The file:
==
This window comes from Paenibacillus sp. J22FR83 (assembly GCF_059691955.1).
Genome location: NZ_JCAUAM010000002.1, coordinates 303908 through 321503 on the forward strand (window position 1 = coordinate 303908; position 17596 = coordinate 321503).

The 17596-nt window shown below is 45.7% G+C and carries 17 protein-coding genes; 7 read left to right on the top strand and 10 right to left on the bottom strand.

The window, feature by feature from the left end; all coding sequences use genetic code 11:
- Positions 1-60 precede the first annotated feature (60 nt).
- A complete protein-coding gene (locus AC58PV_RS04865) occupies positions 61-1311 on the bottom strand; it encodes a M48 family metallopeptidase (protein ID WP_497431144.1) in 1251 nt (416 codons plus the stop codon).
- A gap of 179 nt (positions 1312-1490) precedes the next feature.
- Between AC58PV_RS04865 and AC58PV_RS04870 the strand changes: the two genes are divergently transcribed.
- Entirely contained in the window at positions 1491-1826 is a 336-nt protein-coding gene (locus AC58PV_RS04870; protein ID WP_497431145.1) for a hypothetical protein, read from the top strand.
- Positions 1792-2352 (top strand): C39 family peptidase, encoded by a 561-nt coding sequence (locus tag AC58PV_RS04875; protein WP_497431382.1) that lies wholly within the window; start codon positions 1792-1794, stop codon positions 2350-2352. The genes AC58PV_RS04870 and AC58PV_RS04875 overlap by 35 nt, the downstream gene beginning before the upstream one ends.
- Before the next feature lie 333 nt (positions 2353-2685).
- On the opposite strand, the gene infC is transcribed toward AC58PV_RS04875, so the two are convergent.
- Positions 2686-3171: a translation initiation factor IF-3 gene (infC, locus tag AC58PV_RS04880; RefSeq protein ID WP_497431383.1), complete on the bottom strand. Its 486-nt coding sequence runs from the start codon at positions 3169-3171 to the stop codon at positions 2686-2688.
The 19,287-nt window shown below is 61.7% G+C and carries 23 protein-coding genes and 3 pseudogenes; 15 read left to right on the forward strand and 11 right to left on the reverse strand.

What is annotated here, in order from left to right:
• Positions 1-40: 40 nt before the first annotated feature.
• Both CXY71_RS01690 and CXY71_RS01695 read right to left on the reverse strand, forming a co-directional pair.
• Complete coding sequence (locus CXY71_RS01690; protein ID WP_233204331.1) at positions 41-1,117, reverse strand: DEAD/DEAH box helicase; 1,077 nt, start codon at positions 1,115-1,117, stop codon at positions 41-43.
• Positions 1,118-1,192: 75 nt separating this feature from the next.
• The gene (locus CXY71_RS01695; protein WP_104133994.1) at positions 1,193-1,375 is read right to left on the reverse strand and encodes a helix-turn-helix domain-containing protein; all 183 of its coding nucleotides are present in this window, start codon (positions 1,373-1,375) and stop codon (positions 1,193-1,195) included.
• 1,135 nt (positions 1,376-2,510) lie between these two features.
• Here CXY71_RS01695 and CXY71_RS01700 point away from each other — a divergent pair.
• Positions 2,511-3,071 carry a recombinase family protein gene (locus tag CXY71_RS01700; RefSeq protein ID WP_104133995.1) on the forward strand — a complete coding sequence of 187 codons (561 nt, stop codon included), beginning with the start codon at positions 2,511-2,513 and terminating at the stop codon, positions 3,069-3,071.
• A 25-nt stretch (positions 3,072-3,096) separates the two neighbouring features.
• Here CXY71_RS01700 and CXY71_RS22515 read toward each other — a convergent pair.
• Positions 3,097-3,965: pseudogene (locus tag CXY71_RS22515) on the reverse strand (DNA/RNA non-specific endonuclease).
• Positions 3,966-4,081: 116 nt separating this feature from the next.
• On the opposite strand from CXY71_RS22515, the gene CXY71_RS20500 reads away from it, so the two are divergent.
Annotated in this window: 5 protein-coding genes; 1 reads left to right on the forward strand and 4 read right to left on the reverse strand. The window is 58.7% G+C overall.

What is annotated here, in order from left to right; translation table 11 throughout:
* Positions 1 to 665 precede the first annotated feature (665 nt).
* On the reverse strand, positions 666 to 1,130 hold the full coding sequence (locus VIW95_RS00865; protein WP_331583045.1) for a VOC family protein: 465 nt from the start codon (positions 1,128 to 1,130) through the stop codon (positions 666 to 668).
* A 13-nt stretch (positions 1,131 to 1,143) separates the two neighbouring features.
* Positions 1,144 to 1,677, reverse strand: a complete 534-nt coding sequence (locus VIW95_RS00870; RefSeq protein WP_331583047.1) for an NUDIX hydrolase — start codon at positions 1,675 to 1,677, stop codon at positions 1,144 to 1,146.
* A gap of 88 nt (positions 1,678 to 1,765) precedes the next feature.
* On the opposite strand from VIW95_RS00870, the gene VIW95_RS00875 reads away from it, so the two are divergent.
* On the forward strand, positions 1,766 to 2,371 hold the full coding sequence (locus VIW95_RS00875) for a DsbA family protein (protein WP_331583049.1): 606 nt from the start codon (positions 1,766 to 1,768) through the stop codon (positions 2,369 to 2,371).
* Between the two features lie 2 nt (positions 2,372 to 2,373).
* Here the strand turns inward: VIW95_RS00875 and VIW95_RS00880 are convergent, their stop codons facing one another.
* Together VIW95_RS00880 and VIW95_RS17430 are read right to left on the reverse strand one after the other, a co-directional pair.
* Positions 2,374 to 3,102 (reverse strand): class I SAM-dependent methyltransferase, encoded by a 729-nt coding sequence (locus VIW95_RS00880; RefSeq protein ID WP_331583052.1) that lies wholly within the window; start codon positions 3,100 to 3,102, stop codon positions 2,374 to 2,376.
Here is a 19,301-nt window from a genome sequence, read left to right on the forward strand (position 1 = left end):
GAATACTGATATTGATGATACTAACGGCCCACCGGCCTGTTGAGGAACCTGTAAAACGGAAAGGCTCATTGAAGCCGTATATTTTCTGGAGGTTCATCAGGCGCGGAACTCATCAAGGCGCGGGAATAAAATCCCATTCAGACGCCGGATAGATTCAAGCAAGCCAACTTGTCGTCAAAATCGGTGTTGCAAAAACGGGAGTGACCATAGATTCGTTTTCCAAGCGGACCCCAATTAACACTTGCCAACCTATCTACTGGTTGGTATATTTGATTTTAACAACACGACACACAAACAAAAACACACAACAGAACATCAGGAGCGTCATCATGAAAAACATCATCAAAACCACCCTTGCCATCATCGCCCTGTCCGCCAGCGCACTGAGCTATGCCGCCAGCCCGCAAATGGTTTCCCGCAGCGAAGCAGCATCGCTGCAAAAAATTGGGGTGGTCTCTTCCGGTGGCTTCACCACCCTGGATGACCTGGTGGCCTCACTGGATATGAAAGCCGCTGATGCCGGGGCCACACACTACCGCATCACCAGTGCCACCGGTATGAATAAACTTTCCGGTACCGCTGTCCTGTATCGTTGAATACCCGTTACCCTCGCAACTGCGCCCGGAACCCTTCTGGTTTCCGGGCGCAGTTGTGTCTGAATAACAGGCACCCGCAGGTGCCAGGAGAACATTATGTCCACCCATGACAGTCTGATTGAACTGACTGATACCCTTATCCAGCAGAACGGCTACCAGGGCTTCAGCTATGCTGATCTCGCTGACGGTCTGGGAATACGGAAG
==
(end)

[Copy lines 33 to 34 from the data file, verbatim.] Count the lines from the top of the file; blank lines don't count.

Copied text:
* A 13-nt stretch (positions 1,131 to 1,143) separates the two neighbouring features.
* Positions 1,144 to 1,677, reverse strand: a complete 534-nt coding sequence (locus VIW95_RS00870; RefSeq protein WP_331583047.1) for an NUDIX hydrolase — start codon at positions 1,675 to 1,677, stop codon at positions 1,144 to 1,146.